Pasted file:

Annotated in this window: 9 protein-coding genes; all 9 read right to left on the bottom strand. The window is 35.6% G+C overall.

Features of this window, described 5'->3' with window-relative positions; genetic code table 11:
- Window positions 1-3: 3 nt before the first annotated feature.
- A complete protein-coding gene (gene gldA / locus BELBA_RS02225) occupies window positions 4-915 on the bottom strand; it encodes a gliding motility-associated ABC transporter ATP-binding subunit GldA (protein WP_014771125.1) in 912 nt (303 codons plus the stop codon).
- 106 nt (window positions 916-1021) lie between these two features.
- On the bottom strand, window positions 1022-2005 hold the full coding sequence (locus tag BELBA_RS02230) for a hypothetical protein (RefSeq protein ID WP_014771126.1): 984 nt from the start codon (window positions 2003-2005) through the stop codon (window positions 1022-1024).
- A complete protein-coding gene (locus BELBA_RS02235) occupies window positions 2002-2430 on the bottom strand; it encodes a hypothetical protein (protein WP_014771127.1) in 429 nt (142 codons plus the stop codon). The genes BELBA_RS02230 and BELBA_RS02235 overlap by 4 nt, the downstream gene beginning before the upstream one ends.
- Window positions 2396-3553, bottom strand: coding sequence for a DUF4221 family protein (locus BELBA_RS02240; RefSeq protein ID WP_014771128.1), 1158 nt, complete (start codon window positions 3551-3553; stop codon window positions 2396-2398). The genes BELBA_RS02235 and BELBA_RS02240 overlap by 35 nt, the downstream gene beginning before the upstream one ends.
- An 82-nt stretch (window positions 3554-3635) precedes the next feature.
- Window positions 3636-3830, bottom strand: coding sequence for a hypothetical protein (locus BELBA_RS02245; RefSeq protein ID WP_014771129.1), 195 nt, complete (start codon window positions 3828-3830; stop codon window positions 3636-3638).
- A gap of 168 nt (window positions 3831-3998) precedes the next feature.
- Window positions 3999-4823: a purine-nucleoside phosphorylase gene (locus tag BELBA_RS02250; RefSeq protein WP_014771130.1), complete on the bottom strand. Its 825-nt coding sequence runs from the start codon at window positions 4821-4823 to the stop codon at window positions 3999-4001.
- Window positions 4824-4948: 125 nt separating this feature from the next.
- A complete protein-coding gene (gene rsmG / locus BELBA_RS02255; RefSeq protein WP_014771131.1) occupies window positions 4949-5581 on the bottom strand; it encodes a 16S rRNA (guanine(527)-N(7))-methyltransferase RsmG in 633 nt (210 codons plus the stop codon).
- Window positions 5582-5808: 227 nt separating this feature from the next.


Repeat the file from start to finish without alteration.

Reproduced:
Annotated in this window: 9 protein-coding genes; all 9 read right to left on the bottom strand. The window is 35.6% G+C overall.

Features of this window, described 5'->3' with window-relative positions; genetic code table 11:
- Window positions 1-3: 3 nt before the first annotated feature.
- A complete protein-coding gene (gene gldA / locus BELBA_RS02225) occupies window positions 4-915 on the bottom strand; it encodes a gliding motility-associated ABC transporter ATP-binding subunit GldA (protein WP_014771125.1) in 912 nt (303 codons plus the stop codon).
- 106 nt (window positions 916-1021) lie between these two features.
- On the bottom strand, window positions 1022-2005 hold the full coding sequence (locus tag BELBA_RS02230) for a hypothetical protein (RefSeq protein ID WP_014771126.1): 984 nt from the start codon (window positions 2003-2005) through the stop codon (window positions 1022-1024).
- A complete protein-coding gene (locus BELBA_RS02235) occupies window positions 2002-2430 on the bottom strand; it encodes a hypothetical protein (protein WP_014771127.1) in 429 nt (142 codons plus the stop codon). The genes BELBA_RS02230 and BELBA_RS02235 overlap by 4 nt, the downstream gene beginning before the upstream one ends.
- Window positions 2396-3553, bottom strand: coding sequence for a DUF4221 family protein (locus BELBA_RS02240; RefSeq protein ID WP_014771128.1), 1158 nt, complete (start codon window positions 3551-3553; stop codon window positions 2396-2398). The genes BELBA_RS02235 and BELBA_RS02240 overlap by 35 nt, the downstream gene beginning before the upstream one ends.
- An 82-nt stretch (window positions 3554-3635) precedes the next feature.
- Window positions 3636-3830, bottom strand: coding sequence for a hypothetical protein (locus BELBA_RS02245; RefSeq protein ID WP_014771129.1), 195 nt, complete (start codon window positions 3828-3830; stop codon window positions 3636-3638).
- A gap of 168 nt (window positions 3831-3998) precedes the next feature.
- Window positions 3999-4823: a purine-nucleoside phosphorylase gene (locus tag BELBA_RS02250; RefSeq protein WP_014771130.1), complete on the bottom strand. Its 825-nt coding sequence runs from the start codon at window positions 4821-4823 to the stop codon at window positions 3999-4001.
- Window positions 4824-4948: 125 nt separating this feature from the next.
- A complete protein-coding gene (gene rsmG / locus BELBA_RS02255; RefSeq protein WP_014771131.1) occupies window positions 4949-5581 on the bottom strand; it encodes a 16S rRNA (guanine(527)-N(7))-methyltransferase RsmG in 633 nt (210 codons plus the stop codon).
- Window positions 5582-5808: 227 nt separating this feature from the next.